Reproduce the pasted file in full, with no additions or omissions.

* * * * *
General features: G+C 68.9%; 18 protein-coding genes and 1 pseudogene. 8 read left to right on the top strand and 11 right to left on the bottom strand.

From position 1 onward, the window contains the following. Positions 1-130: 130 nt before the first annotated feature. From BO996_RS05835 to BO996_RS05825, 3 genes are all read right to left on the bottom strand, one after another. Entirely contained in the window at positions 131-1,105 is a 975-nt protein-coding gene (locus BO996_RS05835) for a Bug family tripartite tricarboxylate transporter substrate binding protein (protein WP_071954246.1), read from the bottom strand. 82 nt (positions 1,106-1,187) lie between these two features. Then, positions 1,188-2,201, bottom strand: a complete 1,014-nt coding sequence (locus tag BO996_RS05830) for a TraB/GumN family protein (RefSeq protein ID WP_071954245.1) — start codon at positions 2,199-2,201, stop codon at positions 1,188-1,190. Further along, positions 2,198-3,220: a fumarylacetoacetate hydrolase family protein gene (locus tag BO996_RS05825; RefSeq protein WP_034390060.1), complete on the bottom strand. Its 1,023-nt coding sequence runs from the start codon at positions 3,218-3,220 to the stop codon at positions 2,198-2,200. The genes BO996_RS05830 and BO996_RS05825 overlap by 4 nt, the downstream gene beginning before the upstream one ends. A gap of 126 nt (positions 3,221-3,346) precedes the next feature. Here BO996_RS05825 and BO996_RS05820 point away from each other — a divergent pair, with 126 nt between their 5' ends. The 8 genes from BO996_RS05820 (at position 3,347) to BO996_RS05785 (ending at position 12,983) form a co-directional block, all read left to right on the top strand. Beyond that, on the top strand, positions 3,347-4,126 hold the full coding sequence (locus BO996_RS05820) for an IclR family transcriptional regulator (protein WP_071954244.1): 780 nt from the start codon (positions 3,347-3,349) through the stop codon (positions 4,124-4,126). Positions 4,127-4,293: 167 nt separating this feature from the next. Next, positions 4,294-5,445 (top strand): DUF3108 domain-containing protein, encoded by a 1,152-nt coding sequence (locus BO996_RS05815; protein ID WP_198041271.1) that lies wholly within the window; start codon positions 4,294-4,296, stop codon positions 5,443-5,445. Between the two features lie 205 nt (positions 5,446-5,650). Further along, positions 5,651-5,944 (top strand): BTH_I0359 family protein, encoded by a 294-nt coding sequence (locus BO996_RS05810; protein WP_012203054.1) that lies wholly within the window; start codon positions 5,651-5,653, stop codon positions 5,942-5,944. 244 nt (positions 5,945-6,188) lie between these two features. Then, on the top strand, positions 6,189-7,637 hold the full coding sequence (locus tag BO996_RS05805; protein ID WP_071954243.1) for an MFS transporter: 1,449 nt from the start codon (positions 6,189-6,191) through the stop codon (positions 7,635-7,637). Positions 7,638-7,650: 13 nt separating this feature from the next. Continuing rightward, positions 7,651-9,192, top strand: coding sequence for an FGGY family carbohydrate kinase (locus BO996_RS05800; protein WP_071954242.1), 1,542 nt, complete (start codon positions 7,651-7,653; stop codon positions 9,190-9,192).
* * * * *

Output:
General features: G+C 68.9%; 18 protein-coding genes and 1 pseudogene. 8 read left to right on the top strand and 11 right to left on the bottom strand.

From position 1 onward, the window contains the following. Positions 1-130: 130 nt before the first annotated feature. From BO996_RS05835 to BO996_RS05825, 3 genes are all read right to left on the bottom strand, one after another. Entirely contained in the window at positions 131-1,105 is a 975-nt protein-coding gene (locus BO996_RS05835) for a Bug family tripartite tricarboxylate transporter substrate binding protein (protein WP_071954246.1), read from the bottom strand. 82 nt (positions 1,106-1,187) lie between these two features. Then, positions 1,188-2,201, bottom strand: a complete 1,014-nt coding sequence (locus tag BO996_RS05830) for a TraB/GumN family protein (RefSeq protein ID WP_071954245.1) — start codon at positions 2,199-2,201, stop codon at positions 1,188-1,190. Further along, positions 2,198-3,220: a fumarylacetoacetate hydrolase family protein gene (locus tag BO996_RS05825; RefSeq protein WP_034390060.1), complete on the bottom strand. Its 1,023-nt coding sequence runs from the start codon at positions 3,218-3,220 to the stop codon at positions 2,198-2,200. The genes BO996_RS05830 and BO996_RS05825 overlap by 4 nt, the downstream gene beginning before the upstream one ends. A gap of 126 nt (positions 3,221-3,346) precedes the next feature. Here BO996_RS05825 and BO996_RS05820 point away from each other — a divergent pair, with 126 nt between their 5' ends. The 8 genes from BO996_RS05820 (at position 3,347) to BO996_RS05785 (ending at position 12,983) form a co-directional block, all read left to right on the top strand. Beyond that, on the top strand, positions 3,347-4,126 hold the full coding sequence (locus BO996_RS05820) for an IclR family transcriptional regulator (protein WP_071954244.1): 780 nt from the start codon (positions 3,347-3,349) through the stop codon (positions 4,124-4,126). Positions 4,127-4,293: 167 nt separating this feature from the next. Next, positions 4,294-5,445 (top strand): DUF3108 domain-containing protein, encoded by a 1,152-nt coding sequence (locus BO996_RS05815; protein ID WP_198041271.1) that lies wholly within the window; start codon positions 4,294-4,296, stop codon positions 5,443-5,445. Between the two features lie 205 nt (positions 5,446-5,650). Further along, positions 5,651-5,944 (top strand): BTH_I0359 family protein, encoded by a 294-nt coding sequence (locus BO996_RS05810; protein WP_012203054.1) that lies wholly within the window; start codon positions 5,651-5,653, stop codon positions 5,942-5,944. 244 nt (positions 5,945-6,188) lie between these two features. Then, on the top strand, positions 6,189-7,637 hold the full coding sequence (locus tag BO996_RS05805; protein ID WP_071954243.1) for an MFS transporter: 1,449 nt from the start codon (positions 6,189-6,191) through the stop codon (positions 7,635-7,637). Positions 7,638-7,650: 13 nt separating this feature from the next. Continuing rightward, positions 7,651-9,192, top strand: coding sequence for an FGGY family carbohydrate kinase (locus BO996_RS05800; protein WP_071954242.1), 1,542 nt, complete (start codon positions 7,651-7,653; stop codon positions 9,190-9,192).